Like
   

Ken Sartini says:
5/14/2013 at 2:53:15 PM

Kedwin -

Like you said, each kid is different... I have no problem IF the kid wants to specialize.... the problem I do have is parents thinking this way.... not every kid is going to be like Mike... or the next Kobe or LeBron.

IF they spent that much time on their academics, I think they would be much further ahead in life. How many kids go on to play College ball.... let alone the Pros??

Like
   

Kedwin Grady says:
5/14/2013 at 10:50:32 AM

I agree with this article and most of the comments made supporting the viewpoint of the article, yet their are some generalizations made when the scope of what we are talking about is much broader because we are dealing with different kids and cultures. I live in Detroit, and the athletes here who take basketball seriously live, eat and sleep it. They play in summer leagues and aau ball year round including regular season for schools and don't get burnt out. I believe it depends on the age and passion of the individual. I don't believe in forcing our kids to do things that they don't want to do, but I believe in giving them an opportunity to do what it takes to accomplish their goals. If that means work hard, put time in at the gym and only focus on one sport, make it available to them, and if they want to play multiple sports or take time from competing to relax allow that also. In Detroit, if kids aren't playing basketball or doing something constructive, their is a lot of trouble to get into, so I am all for letting them play basketball all year if that's what they want to do.

Like
   

Ken Sartini says:
1/22/2013 at 2:41:06 PM

I think this is a little early to start specializing... I found as a high school coach that the kids pretty much make up their mind as sophomores as to what sport they want to specialize in. ( This is what Joe said... 15 )

This could happen a year earlier but before that, they should enjoy as many sports as they can, have fun, meet kids and parents... maybe travel to differernt towns etc. JMO

Like
   

Lonnie says:
1/22/2013 at 12:22:49 PM

My 10 year old son has been playing sports year-round since he was age 5 with a different sport each season for a lot of the same reasons people have mentioned. He plays recrational basketball from January through mid-March with practices once a week and 2 games on Saturdays including a double-elimination tournament the last 2 weeks of the season. He's been wanting to play AAU basektball, but it always interfered with baseball. He's been doing a basketball development academy 1-2 times a week for a few months. He tried out for their AAU team and made it (most likely being the starting PG). This AAU team runs from about the end of January through June practicing twice a week and playing 2 tournaments a month. I'm really debating whether to let him play or not. I'm concerned if this will be too much of one sport (6 months). Plus, I'm concerned if he might want to drop baseball (which he's even better at than basketball). What are you all's thoughts?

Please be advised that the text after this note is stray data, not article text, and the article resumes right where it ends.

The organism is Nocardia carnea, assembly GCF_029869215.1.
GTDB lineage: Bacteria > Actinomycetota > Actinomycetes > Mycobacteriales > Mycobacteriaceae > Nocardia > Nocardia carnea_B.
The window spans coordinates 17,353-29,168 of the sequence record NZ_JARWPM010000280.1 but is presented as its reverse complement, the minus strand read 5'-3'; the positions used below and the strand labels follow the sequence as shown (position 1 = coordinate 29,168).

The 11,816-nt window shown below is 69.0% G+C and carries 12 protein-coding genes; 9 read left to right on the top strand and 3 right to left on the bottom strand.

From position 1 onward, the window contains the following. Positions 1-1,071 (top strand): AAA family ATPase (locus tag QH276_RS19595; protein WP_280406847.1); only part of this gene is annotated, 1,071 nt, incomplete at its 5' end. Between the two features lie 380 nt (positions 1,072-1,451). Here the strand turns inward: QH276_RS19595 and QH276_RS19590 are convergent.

Like
   

Eric says:
5/2/2011 at 12:14:29 PM

Ive been in coaching for 12 years now, started out in little league baseball and am now at high school basketball and i also umpire baseball and football at all levels. You see this all the time, kids getting pushed by parents to do all of these sports all year round, tournaments every weekend, practices and games during the week. I dont like seeing that, kids may say they want to do that and be telling the parents that they want to do more and more but the parents need to be smart about what they are letting the kids do and how much. simple as that.

Like
   

Jack says:
5/1/2011 at 9:16:24 AM

What you say is definitely true. But this is a battle that will never be won because parents are sold on this stuff as the way of getting their son/daughter a scholarship. The numbers of kids in Summer AAU basketball continues to rise and they will continue to do so, even though the results - a better player - are not being produced.
It is much more fun to travel around the country playing in Showcase Tournaments where you are promised the world and leave without your wallet.

Like
   

a martinez says:
4/29/2011 at 12:46:13 PM

i have a son whos played b-ball since he was three he loves the game. he''s nine now and he wanted to play all year we let him putting him in a variety of b-ball camps and leagues. he''s in a park league now and struggling to play as well as he has in the past.we will be taking a break this summer and i recommend a break between sports or other activities due to burn out. they really need time to play and just be kids.

Like
   

Show More












Leave a Comment
Name
:
Email (not published)
:
Twelve plus thirteen is equal to?  (Prevents Spam)
Answer
:
 Load New Question
Comments
:
Leave this Blank
:
    Check this box to receive an email notification when someone else comments on this page.